Friday, May 23, 2003

Mail Enable

After getting pretty well fed up with the extreme email latency I’ve
been dealing with on and off this week (imagine trying to sync source code with someone
by email when it takes twenty hours to arrive), I decided to set up my own email server.
I didn’t have too much in mind other than that it should be free. Fortunately,
I’m already using to get a free
DNS name, and they have the ability to add MX records, so it was really just a matter
of installing an SMTP/POP3 server.

My first stop was to try the stuff that’s built into the OS,
of course. Windows 2003 now comes with both SMTP and POP3
servers. But for whatever reason, I couldn’t get them working. I’m (fairly)
sure they do work, but I couldn’t
figure out how to do it. Oh well – I knew there are free programs out there,
so I went off in search of something decent.

My next stop was Mercury. It looked
like a nice product, and it installed easily. But it appears to run as a standalone
app, not as a service. If there’s a toggle somewhere that gets it to run as
a service, I couldn’t find it. Then again, I didn’t look that long.

My final selection was Mail Enable.
Bingo! Runs as a service, has a really easy to understand user interface, supports
an unlimited number of domains and emails, and basically has just enough features
to fit what I want to use it for. Plus, the latest update was like three weeks ago,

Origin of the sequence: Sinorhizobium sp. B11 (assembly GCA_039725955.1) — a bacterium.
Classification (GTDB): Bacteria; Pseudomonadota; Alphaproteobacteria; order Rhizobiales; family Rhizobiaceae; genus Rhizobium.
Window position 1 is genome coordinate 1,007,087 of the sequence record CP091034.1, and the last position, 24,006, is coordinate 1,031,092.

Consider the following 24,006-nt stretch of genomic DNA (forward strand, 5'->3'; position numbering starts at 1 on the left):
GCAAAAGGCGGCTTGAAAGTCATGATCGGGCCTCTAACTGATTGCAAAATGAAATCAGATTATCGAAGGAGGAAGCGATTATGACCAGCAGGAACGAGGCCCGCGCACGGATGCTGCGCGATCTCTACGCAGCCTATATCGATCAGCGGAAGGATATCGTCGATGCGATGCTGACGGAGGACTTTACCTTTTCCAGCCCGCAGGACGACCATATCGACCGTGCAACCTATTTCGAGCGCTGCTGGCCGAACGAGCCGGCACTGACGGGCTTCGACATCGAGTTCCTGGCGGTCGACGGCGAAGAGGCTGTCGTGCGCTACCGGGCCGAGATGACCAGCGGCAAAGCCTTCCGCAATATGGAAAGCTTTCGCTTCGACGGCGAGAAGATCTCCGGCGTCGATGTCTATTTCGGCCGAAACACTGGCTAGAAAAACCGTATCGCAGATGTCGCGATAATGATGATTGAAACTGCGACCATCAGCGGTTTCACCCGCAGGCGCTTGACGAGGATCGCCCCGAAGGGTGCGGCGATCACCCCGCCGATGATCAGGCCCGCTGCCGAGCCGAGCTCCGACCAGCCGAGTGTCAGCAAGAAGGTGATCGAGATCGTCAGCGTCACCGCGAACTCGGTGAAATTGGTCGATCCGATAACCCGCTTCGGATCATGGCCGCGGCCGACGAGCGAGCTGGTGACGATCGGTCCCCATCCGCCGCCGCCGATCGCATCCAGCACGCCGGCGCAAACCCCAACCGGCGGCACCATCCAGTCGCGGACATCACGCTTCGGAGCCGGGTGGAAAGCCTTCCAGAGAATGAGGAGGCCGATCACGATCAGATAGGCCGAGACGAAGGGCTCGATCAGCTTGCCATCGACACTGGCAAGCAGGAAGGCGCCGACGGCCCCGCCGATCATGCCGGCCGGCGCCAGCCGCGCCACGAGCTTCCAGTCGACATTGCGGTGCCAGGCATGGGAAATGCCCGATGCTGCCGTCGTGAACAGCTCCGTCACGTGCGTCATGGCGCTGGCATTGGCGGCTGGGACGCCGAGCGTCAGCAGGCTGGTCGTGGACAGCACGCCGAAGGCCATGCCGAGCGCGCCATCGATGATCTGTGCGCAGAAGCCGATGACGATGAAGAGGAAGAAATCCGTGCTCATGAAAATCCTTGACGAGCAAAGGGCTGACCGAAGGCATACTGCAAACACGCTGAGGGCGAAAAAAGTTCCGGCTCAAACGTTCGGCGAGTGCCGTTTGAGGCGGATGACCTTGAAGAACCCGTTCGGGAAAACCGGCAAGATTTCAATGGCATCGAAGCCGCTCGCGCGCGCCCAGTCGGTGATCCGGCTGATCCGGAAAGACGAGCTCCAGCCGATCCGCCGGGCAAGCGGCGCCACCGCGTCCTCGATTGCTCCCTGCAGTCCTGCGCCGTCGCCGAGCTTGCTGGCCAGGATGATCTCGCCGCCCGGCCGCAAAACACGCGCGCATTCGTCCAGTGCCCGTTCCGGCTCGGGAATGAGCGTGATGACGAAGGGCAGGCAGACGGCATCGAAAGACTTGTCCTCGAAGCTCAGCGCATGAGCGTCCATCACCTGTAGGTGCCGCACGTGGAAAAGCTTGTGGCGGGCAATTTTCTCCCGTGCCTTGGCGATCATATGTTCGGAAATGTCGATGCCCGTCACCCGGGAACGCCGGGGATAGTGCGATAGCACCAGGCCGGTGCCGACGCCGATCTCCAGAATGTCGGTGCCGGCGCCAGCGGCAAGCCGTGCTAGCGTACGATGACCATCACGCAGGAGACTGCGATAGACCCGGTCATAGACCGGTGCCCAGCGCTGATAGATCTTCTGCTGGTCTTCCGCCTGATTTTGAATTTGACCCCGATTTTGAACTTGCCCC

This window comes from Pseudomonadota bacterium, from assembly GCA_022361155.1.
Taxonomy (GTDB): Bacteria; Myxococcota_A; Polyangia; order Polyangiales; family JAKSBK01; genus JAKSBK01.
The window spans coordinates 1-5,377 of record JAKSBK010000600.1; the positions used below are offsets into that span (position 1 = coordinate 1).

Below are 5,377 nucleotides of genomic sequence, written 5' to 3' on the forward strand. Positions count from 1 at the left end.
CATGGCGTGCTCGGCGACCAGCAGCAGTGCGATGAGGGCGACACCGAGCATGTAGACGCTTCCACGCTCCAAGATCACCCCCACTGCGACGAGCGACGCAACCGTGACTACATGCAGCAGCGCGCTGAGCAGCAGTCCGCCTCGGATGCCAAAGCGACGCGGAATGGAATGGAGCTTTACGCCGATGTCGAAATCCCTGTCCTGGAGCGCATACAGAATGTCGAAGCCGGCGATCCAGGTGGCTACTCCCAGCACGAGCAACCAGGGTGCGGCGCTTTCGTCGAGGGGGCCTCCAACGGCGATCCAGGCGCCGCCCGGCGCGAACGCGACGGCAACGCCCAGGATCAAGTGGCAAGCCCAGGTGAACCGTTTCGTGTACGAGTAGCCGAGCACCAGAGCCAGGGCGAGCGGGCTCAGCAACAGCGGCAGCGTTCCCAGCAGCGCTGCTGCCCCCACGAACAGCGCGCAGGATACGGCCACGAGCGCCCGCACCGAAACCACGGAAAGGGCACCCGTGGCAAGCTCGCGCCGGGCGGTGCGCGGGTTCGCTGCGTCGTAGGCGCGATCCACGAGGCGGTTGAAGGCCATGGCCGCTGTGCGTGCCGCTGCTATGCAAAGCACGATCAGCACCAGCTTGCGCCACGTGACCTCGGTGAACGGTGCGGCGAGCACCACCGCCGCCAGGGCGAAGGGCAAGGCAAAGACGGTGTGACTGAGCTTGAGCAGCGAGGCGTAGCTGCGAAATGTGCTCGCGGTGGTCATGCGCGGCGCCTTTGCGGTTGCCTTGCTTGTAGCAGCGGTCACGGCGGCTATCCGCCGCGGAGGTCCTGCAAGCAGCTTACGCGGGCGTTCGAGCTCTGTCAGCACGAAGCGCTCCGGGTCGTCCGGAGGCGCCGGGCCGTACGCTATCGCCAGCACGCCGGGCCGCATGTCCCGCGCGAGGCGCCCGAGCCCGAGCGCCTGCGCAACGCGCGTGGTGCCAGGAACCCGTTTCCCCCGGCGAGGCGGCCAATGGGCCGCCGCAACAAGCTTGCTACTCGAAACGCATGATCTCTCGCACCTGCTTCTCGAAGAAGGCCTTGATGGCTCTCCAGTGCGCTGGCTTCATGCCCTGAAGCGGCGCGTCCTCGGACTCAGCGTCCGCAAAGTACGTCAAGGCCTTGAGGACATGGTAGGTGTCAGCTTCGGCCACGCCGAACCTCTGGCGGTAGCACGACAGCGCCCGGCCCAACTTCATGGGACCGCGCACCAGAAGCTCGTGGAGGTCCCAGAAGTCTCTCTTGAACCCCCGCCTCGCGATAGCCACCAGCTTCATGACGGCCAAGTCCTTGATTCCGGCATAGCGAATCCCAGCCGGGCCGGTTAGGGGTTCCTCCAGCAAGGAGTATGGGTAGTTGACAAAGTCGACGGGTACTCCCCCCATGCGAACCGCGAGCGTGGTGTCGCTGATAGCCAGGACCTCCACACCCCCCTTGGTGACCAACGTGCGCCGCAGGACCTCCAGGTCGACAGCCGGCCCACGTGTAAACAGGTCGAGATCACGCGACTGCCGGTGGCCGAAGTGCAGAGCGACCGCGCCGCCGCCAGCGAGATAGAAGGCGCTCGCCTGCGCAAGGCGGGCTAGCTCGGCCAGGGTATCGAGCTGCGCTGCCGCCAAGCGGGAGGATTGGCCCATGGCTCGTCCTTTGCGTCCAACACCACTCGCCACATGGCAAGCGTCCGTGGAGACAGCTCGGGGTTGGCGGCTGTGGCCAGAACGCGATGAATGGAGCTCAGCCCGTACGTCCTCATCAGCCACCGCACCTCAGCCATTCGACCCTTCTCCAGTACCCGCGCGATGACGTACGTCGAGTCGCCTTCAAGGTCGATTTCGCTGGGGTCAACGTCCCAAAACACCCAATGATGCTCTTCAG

which is always good to see, as it indicates someone is still working on the thing.
It even has mailing list capabilities. Very nice.

One of the ways I plan to use it is to make up addresses to hand out
to websites. Because you can define a catch-all account that all mail goes to, what
I can do is make up an account like “” and hand
that out to only to Amazon. I’ll still get the mail, but if I start getting
unsolicited email from other people on that address, I’ll know where it came

Anyway, so far I like it. We’ll see what happens after I’ve
had it running for a few weeks. If anyone has any experience with the product that
they’d like to share, comments are, of course, welcome.


  1. I've always been happy with Mailtraq ( It's not obvious, but if you visit their downloads page they have a free version available.

  2. You might be interested in Schneier's latest encounter with unique email addresses:

  3. Craig,

    I to use No-Ip and have mailenable running on my server. I have a static IP, and Mail Enable is working fine for my web app. My issue is that when I try to send an email to my Road Runner account from the Mail Enable account it gets blocked with the following error. - 20031205

    This error indicates one of the following:

    The sending machine or network has a security problem associated with it, which resulted in the sending of unsolicited bulk mail to our subscribers or role accounts.

    The sending machine or network is actively attacking our mail servers (mailbomb, DoS attack, etc).

    The sending machine or network is located within a dynamically assigned IP address pool, and the ISP owning that pool has a stated "no server" policy.

    The sending machine or network is not in compliance with Road Runner's posted Inbound Sending Policies

    Can you help?

    Thanks.... Ken

  4. Craig,

    Stumbled upon your blog and see that you are trying out mailenable. I host 2 websites and I use the free version of mailenable for the email for these websites. These sites are ecom sites and we get and send a lot of email. I have been using mailenable for about 15 months with out fail! That's right, a free email server that has run with out errors (knock on wood) for well over a year. In short, it great, easy to use and has basic spam filtering; I just love it.

  5. I would like to know how to use mail enable. I set it up and everything, Just want to know how to get people to sign up with my server and use it?

  6. Have you read the manual?